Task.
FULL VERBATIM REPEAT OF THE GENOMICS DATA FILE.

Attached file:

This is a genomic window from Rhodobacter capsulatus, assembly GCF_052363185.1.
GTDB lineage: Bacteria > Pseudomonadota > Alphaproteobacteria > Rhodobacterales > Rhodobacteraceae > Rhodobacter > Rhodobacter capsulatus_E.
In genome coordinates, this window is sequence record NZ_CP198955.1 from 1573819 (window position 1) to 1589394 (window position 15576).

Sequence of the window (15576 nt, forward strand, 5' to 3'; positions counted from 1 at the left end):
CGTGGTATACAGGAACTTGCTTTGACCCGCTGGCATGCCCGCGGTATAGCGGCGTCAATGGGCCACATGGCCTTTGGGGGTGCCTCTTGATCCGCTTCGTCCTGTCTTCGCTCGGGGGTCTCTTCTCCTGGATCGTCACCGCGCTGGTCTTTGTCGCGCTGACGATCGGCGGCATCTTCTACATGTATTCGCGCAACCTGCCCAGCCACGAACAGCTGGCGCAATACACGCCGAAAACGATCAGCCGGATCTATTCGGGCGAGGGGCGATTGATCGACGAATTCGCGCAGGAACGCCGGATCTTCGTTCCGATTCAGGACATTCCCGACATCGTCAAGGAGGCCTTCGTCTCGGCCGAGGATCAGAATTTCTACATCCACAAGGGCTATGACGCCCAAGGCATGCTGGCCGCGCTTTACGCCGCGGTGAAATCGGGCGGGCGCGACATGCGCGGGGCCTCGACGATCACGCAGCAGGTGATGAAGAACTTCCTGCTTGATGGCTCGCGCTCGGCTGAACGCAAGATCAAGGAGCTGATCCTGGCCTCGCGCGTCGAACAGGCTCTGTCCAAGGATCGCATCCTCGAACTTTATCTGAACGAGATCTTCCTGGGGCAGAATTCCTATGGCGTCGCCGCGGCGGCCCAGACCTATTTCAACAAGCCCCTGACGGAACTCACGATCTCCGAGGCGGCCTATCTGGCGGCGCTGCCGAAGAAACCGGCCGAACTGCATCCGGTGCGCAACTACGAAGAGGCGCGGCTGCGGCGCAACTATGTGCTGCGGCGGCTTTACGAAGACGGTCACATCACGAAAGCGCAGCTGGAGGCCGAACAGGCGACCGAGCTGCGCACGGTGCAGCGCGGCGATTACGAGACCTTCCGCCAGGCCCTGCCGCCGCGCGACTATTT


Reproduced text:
This is a genomic window from Rhodobacter capsulatus, assembly GCF_052363185.1.
GTDB lineage: Bacteria > Pseudomonadota > Alphaproteobacteria > Rhodobacterales > Rhodobacteraceae > Rhodobacter > Rhodobacter capsulatus_E.
In genome coordinates, this window is sequence record NZ_CP198955.1 from 1573819 (window position 1) to 1589394 (window position 15576).

Sequence of the window (15576 nt, forward strand, 5' to 3'; positions counted from 1 at the left end):
CGTGGTATACAGGAACTTGCTTTGACCCGCTGGCATGCCCGCGGTATAGCGGCGTCAATGGGCCACATGGCCTTTGGGGGTGCCTCTTGATCCGCTTCGTCCTGTCTTCGCTCGGGGGTCTCTTCTCCTGGATCGTCACCGCGCTGGTCTTTGTCGCGCTGACGATCGGCGGCATCTTCTACATGTATTCGCGCAACCTGCCCAGCCACGAACAGCTGGCGCAATACACGCCGAAAACGATCAGCCGGATCTATTCGGGCGAGGGGCGATTGATCGACGAATTCGCGCAGGAACGCCGGATCTTCGTTCCGATTCAGGACATTCCCGACATCGTCAAGGAGGCCTTCGTCTCGGCCGAGGATCAGAATTTCTACATCCACAAGGGCTATGACGCCCAAGGCATGCTGGCCGCGCTTTACGCCGCGGTGAAATCGGGCGGGCGCGACATGCGCGGGGCCTCGACGATCACGCAGCAGGTGATGAAGAACTTCCTGCTTGATGGCTCGCGCTCGGCTGAACGCAAGATCAAGGAGCTGATCCTGGCCTCGCGCGTCGAACAGGCTCTGTCCAAGGATCGCATCCTCGAACTTTATCTGAACGAGATCTTCCTGGGGCAGAATTCCTATGGCGTCGCCGCGGCGGCCCAGACCTATTTCAACAAGCCCCTGACGGAACTCACGATCTCCGAGGCGGCCTATCTGGCGGCGCTGCCGAAGAAACCGGCCGAACTGCATCCGGTGCGCAACTACGAAGAGGCGCGGCTGCGGCGCAACTATGTGCTGCGGCGGCTTTACGAAGACGGTCACATCACGAAAGCGCAGCTGGAGGCCGAACAGGCGACCGAGCTGCGCACGGTGCAGCGCGGCGATTACGAGACCTTCCGCCAGGCCCTGCCGCCGCGCGACTATTT